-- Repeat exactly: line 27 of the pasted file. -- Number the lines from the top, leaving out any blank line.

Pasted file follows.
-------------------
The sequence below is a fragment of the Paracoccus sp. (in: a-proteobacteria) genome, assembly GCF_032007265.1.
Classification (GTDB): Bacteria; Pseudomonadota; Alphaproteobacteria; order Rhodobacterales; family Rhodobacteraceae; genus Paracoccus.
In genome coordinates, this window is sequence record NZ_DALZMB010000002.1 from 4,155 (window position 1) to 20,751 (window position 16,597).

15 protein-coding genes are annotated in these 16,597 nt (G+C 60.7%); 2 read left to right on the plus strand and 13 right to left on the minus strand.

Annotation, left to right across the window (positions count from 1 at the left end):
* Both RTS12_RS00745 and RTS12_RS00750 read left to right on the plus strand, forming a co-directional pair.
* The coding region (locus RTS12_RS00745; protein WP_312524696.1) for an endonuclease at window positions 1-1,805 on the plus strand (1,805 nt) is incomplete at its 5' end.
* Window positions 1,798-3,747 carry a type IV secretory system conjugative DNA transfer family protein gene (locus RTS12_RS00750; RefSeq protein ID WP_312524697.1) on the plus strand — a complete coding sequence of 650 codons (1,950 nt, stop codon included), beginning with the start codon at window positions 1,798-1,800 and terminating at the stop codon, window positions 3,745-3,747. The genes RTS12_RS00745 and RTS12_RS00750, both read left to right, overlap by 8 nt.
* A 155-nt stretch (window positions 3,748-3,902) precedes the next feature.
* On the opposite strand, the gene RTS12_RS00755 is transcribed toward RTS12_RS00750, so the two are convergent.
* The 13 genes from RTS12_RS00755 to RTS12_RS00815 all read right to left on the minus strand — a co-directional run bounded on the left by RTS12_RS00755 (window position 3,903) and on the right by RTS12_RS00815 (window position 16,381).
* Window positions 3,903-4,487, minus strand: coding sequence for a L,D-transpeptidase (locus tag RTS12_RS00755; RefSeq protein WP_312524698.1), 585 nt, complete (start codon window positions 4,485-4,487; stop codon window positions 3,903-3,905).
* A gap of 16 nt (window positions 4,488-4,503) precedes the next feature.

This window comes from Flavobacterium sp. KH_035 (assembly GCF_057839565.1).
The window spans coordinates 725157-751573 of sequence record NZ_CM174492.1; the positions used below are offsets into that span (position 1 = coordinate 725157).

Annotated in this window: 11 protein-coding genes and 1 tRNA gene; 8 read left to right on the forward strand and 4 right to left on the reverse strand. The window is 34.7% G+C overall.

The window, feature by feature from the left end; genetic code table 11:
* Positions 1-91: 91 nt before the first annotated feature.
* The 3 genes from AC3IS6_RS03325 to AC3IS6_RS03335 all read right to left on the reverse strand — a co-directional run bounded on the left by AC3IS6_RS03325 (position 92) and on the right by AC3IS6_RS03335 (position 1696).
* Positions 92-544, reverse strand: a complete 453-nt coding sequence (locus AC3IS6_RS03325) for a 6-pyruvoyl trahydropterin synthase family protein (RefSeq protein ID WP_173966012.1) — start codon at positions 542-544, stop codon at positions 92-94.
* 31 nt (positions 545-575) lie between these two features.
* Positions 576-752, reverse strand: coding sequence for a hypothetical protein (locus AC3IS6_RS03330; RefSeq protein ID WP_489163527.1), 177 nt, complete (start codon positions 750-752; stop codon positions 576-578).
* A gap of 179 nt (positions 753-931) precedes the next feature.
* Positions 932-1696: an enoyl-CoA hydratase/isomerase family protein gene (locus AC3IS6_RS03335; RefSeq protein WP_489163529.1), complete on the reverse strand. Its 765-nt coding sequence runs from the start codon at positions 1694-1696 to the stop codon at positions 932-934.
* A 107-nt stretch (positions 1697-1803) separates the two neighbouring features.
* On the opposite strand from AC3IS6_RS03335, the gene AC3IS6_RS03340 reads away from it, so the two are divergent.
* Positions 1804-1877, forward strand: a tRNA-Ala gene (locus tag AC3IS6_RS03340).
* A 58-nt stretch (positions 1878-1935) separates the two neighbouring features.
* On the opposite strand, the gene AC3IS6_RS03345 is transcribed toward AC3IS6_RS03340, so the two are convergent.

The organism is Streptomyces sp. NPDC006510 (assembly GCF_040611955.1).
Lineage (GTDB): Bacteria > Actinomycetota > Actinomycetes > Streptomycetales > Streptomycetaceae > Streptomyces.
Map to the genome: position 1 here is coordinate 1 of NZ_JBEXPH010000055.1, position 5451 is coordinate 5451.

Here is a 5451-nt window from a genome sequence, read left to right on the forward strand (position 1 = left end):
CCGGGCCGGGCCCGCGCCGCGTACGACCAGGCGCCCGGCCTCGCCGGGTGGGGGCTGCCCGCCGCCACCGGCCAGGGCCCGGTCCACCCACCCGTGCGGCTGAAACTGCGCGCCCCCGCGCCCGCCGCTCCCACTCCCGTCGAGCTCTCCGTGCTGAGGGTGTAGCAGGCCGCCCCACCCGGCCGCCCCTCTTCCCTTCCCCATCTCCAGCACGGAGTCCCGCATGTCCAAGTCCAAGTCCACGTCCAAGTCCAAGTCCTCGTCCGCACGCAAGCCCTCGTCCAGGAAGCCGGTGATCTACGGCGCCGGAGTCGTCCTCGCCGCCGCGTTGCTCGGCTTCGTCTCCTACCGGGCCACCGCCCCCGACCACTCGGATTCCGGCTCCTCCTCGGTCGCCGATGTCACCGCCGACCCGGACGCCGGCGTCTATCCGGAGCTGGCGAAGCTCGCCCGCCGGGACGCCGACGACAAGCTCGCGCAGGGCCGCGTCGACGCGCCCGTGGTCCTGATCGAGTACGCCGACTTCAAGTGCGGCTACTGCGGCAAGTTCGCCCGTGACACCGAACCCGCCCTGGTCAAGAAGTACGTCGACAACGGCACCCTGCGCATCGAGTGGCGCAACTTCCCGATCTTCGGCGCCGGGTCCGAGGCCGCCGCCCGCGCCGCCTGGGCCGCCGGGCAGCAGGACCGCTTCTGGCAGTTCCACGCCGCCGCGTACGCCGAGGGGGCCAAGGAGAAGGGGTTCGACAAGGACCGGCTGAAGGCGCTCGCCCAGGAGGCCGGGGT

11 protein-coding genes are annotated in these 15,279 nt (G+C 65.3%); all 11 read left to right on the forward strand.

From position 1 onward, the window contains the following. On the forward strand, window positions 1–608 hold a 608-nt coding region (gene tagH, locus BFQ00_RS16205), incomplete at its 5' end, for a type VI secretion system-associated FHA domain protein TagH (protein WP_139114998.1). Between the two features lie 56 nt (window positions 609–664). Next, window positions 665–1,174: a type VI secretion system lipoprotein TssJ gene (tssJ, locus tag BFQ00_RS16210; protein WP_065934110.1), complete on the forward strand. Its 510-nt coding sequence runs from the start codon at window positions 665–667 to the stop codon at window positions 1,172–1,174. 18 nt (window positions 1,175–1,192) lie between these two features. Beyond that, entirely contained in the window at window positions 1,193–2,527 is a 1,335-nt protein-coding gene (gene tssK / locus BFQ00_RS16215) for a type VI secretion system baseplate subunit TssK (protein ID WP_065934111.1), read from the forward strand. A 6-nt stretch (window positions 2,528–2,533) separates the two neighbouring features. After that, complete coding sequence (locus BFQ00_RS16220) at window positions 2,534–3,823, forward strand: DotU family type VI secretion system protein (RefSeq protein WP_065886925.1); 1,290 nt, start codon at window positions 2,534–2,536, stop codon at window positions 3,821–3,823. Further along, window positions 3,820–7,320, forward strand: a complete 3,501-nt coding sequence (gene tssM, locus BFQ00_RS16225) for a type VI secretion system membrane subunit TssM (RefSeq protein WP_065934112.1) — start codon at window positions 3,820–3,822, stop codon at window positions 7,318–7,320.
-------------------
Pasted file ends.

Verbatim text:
* Positions 1804-1877, forward strand: a tRNA-Ala gene (locus tag AC3IS6_RS03340).